FIG. 1 further includes a pulse generator circuit 124 that can receive a clock signal CLK and generate an internal clock signal that can control the timing of the various other circuits within SRAM circuit 100.

It is noted that column switch circuit 114 may include, separately and/or inherently, precharge circuits. Thus, column switch circuit 114 may also maintain digit line pairs (such as 108) at a predetermined potential. Further, an embodiment that includes a column switch circuit 114 having a precharge function may or may not include a separate precharge circuit, such as 112.

Referring now to FIG. 2, a circuit diagram is shown illustrating a digit line pair and corresponding circuits according to one embodiment. FIG. 2 shows a number of memory cells (MC1 to MCn) 200-1 to 200-n connected to a digit line pair (D and /D) 202-0 and 202-1. FIG. 2 also shows a precharge circuit 204 and column switch circuit 206 connected to the digit line pair (202-0 and 202-1). A sense amplifier circuit 208 can be connected to the column switch circuit 206. In one particular arrangement, the structure of FIG. 2 can be repeated to form a memory cell block, such as those shown as 104-1 to 104-n in FIG. 1.

Memory cells (200-1 to 200-n) of FIG. 2 may each include a pair of driver transistors (NMOS1 and NMOS2) 210-0 and 210-1 and a pair of access transistors (PMOS1 and PMOS2) 212-0 and 212-1. In the particular arrangement of FIG. 2, driver transistors (210-0 and 210-1) can be n-channel transistors and access transistors (212-0 and 212-1) can be p-channel transistors. Driver transistors (210-0 and 210-1) can be connected in a latch-type arrangement, having cross-coupled gates and drains. The sources of driver transistors (210-0 and 210-1) can be connected to a predetermined potential, for example ground. An access transistor 212-0 can be connected between a node N1 formed at the cross-coupled drain connection of driver transistor 212-0 and digit line 202-0. An access transistor 212-1 can be connected between a node N2 formed at the cross-coupled drain connection of driver transistor 212-1 and digit line 202-1. The gates of access transistors (212-0 and 212-1) can be connected to the same word line WL (214-1 to 214-n).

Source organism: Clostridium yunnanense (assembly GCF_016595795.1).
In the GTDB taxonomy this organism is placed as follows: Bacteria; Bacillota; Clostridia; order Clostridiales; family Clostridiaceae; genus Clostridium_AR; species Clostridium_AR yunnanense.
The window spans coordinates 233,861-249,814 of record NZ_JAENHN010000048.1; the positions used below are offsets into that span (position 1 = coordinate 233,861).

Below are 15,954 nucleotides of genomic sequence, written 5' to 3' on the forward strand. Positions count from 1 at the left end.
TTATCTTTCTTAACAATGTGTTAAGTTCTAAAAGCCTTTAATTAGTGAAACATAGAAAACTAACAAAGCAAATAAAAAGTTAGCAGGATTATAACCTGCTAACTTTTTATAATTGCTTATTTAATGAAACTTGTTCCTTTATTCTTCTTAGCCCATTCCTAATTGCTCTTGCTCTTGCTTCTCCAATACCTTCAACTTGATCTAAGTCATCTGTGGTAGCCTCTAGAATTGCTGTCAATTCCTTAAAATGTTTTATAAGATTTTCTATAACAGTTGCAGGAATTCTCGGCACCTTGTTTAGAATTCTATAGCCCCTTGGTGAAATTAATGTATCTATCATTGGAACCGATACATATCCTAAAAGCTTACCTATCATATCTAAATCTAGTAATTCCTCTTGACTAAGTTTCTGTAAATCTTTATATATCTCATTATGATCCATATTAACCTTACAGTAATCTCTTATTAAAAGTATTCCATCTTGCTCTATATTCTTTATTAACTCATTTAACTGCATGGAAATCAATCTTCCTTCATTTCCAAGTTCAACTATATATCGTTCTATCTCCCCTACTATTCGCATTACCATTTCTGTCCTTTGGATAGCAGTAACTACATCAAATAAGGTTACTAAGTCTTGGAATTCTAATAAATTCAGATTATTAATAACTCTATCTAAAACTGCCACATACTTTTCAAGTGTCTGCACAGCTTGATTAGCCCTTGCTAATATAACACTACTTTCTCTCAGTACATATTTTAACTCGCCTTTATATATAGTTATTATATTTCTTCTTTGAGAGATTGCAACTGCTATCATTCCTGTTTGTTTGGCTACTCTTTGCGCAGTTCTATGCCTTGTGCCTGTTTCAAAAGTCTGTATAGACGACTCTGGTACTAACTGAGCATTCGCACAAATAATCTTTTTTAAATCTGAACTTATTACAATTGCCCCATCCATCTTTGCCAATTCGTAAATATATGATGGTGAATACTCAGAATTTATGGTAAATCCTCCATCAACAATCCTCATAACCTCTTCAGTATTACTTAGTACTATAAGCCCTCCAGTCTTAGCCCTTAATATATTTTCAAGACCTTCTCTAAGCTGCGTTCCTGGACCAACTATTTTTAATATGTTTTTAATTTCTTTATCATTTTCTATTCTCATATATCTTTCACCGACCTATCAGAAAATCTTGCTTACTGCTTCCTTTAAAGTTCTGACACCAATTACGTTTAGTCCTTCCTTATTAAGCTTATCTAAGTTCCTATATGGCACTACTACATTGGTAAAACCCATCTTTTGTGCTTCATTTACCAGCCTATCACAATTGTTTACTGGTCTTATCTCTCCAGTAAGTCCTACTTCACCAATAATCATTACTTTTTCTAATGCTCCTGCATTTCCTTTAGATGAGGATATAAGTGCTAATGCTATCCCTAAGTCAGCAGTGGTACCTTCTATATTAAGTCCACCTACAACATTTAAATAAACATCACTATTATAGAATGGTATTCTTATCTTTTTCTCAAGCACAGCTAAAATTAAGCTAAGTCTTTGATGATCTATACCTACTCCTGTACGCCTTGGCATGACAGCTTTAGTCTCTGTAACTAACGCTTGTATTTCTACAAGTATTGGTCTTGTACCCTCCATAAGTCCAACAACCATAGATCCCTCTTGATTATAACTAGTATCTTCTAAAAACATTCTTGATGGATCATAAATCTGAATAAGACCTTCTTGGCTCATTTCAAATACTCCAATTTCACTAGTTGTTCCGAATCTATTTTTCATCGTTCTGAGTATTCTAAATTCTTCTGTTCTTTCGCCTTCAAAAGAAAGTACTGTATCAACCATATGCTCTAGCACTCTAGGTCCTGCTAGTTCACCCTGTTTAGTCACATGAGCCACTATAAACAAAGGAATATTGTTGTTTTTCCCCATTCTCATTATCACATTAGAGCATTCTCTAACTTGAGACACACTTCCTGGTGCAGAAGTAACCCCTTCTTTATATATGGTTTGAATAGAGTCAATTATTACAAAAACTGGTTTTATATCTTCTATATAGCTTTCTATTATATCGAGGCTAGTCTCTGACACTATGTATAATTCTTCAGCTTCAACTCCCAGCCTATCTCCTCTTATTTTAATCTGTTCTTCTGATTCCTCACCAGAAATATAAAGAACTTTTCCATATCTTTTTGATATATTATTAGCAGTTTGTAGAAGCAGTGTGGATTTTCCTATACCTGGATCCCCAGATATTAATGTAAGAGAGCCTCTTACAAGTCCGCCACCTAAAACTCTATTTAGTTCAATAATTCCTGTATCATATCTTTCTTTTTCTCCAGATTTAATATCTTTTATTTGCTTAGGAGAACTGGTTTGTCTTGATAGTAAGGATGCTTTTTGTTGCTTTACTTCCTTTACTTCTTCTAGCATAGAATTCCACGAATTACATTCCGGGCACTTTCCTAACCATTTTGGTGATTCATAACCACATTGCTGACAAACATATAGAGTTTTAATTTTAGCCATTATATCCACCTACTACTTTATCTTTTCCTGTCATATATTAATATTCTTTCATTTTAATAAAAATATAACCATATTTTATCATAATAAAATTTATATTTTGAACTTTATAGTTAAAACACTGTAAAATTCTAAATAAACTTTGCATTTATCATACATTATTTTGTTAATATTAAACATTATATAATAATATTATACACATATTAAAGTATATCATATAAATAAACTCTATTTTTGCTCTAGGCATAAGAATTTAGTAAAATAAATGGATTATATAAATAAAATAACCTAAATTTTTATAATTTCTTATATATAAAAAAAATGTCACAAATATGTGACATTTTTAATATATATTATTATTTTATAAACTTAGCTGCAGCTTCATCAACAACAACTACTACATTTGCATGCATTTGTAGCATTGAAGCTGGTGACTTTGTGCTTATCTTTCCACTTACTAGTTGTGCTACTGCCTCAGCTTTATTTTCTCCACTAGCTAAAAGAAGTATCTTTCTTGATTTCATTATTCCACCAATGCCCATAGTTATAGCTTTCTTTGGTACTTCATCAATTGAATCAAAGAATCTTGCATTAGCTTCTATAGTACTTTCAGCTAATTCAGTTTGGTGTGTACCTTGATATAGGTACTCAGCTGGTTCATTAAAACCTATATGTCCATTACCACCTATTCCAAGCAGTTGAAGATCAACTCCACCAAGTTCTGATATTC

In the arrangement of FIG. 2, a precharge circuit 204 can include two precharge transistors (PMOS11 and PMOS12) 216-0 and 216-1. In one arrangement, precharge transistors (216-0 and 216-1) can be p-channel transistors. Precharge transistors (216-0 and 216-1) can have source-drain paths arranged in series between corresponding digit lines (202-0 and 202-1) and a high potential, such as a power supply potential. The gates of precharge transistors (216-0 and 216-1) can be commonly connected to a precharge signal P. In FIG. 2, when the precharge signal P transitions low, precharge transistors (216-0 and 216-1) can be turned on.

The column switch circuit 206 of FIG. 2 is shown to include two switch transistors (PMOS21 and PMOS22) 218-0 and 218-1. In one particular arrangement, switch transistors (218-0 and 218-1) can be p-channel transistors. The gates of the switch transistors (218-0 and 218-1) can be commonly connected to a Y-select signal /Y. In the arrangement of FIG. 2, when the /Y signal is low, a digit line pair (202-0 and 202-1) can be connected to sense amplifier circuit 208.

A sense amplifier circuit 208 can amplify a voltage differential on a digit line pair (202-0 and 202-1) according to a sense amplifier enable signal SE. In this way, the potential difference generated on the digit line pair (202-0 and 202-1) by a selected memory cell (200-1 to 200-n) can be read out from the SRAM device.

Having described a SRAM circuit 100 in FIG. 1 and portions thereof in FIG. 2, the operation of an SRAM circuit according to one embodiment will now be described. Referring now to FIG. 1, to select a memory cell (for a read or write operation, for example) an X-address (A0X to AnX) can be applied to X-decoder 110 resulting in a selected word line 106 being activated (driven low, for example). In addition, a Y-address (A0Y to AmY) can be applied to Y-decoder 111 and a Y-select signal /Y can be activated (driven low, for example). The activated Y-select signal /Y can result in the column switch circuit 114 connecting a selected digit line pair (such as 108) to a sense amplifier circuit 116.

When a memory cell is not selected, a precharge signal P can be active (low, for example). An active precharge signal P can enable a precharge circuit 112, resulting in a precharge voltage being applied to digit line pairs. At the same time, the column switch circuit 114 is inactive, isolating digit line pairs from sense amplifier circuit 116. In such a state, the data stored in the memory cells can be maintained by a leakage current provided to the digit lines by the precharge circuit 112.